2010 saw the biggest-ever use of gold in electronics, with 327 tonnes of the precious metal being used, according to the World Gold Council.
In its latest quarterly report, published on Thursday, the council also said the first quarter of this year had seen a very slight year-on-year rise of one percent in the electronics industry's demand for gold, up to 80 tonnes. However, because gold has appreciated significantly in value over the past year, that slight boost in demand meant a 25 percent rise in the amount of money spent on gold for electronics purposes, going up to $5.1bn (£3.2bn) in the quarter.
Even maintaining, a year later, the level of demand seen in the first quarter of 2010 was notable because that quarter's growth was driven by replenishing the inventory supply lines that had been wiped out by the recession. Demand in the first quarter of 2011, on the other hand, was driven by improving consumer sentiment and recovering economies, the council said.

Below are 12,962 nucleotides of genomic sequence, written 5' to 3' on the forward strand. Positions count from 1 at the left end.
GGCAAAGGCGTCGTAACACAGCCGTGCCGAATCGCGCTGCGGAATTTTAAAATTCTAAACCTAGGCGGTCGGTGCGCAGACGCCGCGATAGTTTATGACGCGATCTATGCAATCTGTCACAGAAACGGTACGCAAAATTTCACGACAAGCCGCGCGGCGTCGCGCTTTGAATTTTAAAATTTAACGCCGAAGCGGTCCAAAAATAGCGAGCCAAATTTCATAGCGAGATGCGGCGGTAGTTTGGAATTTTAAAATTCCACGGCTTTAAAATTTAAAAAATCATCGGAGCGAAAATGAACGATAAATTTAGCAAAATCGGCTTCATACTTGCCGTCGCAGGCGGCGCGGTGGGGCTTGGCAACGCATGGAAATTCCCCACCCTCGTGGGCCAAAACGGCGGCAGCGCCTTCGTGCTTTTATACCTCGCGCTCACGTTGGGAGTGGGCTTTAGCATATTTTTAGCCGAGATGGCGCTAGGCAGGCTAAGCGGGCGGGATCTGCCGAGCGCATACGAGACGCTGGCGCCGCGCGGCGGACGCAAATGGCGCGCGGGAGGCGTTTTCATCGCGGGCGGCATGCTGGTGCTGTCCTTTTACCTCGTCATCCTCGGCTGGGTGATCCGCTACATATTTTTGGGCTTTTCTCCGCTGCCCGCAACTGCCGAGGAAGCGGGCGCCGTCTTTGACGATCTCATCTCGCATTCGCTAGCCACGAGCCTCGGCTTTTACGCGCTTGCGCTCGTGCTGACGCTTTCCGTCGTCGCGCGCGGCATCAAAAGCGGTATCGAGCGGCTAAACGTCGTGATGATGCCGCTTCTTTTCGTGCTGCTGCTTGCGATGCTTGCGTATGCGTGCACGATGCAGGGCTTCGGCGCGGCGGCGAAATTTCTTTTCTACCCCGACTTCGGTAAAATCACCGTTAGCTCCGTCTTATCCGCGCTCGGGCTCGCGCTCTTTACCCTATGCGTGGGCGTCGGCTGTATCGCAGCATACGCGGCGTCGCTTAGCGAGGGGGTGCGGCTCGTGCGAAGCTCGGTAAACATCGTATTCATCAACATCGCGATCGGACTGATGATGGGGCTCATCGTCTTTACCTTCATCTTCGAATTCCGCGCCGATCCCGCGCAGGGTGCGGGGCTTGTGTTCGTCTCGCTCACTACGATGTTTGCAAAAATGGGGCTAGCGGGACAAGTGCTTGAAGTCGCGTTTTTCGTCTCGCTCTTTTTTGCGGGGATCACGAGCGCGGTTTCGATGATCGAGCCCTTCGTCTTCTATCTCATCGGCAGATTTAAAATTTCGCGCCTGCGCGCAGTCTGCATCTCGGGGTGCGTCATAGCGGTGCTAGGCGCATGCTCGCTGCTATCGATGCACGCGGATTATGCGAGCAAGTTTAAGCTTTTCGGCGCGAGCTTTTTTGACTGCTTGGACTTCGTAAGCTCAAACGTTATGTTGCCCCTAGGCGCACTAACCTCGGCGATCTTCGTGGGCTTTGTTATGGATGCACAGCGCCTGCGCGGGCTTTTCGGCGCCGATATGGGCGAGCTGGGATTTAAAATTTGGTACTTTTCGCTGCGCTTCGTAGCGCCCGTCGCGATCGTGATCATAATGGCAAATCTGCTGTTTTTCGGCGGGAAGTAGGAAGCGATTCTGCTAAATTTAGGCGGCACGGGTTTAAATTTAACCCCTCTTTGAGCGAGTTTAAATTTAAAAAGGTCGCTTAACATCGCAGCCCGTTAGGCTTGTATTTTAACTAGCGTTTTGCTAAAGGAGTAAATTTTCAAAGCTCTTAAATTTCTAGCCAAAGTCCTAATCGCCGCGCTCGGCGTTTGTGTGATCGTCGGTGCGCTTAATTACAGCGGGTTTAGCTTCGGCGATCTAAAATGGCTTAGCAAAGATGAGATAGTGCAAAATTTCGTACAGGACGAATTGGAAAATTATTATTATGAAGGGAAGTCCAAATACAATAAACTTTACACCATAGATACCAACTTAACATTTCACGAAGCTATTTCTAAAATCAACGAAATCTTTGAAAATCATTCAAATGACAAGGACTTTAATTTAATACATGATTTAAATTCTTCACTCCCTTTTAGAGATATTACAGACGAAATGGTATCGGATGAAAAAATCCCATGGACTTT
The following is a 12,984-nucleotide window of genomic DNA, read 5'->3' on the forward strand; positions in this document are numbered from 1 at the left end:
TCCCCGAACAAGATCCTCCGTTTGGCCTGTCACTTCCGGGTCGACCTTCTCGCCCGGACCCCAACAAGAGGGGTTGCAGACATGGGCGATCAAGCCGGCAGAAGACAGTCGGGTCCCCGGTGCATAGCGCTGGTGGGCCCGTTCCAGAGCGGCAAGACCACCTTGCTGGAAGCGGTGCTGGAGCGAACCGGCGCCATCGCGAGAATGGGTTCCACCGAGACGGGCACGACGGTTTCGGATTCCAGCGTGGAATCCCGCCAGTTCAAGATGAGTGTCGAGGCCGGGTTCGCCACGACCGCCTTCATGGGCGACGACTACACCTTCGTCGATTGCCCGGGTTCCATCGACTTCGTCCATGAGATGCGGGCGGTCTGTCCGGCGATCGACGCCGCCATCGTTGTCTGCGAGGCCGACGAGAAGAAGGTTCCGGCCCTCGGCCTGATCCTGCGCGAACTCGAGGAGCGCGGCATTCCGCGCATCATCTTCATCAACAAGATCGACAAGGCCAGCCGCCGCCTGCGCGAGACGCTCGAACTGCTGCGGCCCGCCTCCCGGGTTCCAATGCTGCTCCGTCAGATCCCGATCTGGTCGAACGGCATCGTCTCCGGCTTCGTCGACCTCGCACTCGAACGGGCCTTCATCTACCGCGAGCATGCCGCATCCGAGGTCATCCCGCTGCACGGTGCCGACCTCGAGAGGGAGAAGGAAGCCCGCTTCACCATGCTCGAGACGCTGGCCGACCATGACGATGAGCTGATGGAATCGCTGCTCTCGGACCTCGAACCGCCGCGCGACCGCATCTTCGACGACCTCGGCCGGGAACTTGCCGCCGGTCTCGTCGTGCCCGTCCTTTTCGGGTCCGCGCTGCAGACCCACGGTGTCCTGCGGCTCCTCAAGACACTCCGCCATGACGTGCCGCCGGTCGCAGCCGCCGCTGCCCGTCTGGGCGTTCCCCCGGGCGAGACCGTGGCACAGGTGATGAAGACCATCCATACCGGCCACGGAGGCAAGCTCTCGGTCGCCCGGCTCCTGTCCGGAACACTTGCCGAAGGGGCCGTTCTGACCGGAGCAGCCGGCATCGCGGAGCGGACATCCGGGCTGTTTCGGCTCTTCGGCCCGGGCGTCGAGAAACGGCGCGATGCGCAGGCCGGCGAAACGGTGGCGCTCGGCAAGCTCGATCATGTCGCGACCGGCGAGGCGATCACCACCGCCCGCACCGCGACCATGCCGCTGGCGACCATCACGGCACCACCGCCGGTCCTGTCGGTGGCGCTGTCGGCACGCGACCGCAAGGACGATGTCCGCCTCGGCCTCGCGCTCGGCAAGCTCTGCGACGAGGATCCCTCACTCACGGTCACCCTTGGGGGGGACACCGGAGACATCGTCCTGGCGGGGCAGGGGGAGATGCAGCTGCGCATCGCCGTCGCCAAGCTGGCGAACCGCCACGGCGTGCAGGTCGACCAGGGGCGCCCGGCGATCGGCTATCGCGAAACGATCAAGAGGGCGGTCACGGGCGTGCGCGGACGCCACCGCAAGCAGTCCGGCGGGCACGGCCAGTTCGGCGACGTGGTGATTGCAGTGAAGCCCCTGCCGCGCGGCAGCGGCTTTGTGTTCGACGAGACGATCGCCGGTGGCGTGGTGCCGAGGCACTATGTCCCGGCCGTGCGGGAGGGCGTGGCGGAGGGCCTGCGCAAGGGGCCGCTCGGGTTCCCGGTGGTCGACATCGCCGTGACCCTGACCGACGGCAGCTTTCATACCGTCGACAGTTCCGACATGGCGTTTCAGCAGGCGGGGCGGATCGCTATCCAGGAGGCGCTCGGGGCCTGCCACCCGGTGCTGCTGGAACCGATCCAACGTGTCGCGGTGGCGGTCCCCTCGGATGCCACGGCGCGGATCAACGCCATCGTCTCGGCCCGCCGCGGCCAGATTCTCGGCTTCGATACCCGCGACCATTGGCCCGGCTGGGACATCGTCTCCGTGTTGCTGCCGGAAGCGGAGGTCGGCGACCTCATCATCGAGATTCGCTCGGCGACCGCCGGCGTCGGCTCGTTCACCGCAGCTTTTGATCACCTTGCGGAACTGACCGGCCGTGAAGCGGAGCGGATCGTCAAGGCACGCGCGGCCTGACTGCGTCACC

However, the council added, "fabrication demand in several industrialised markets has been tempered by slower-than-anticipated growth and a curtailing of consumer spending". The tsunami hit Japanese demand, but manufacturers in China, Taiwan and East Asia sought increasing amounts of gold to help power their netbooks, notebooks, tablets and smartphones.
In electronics, gold is mostly used in wire bonding, connecting integrated circuits to printed circuit boards. It is also used in electroplating.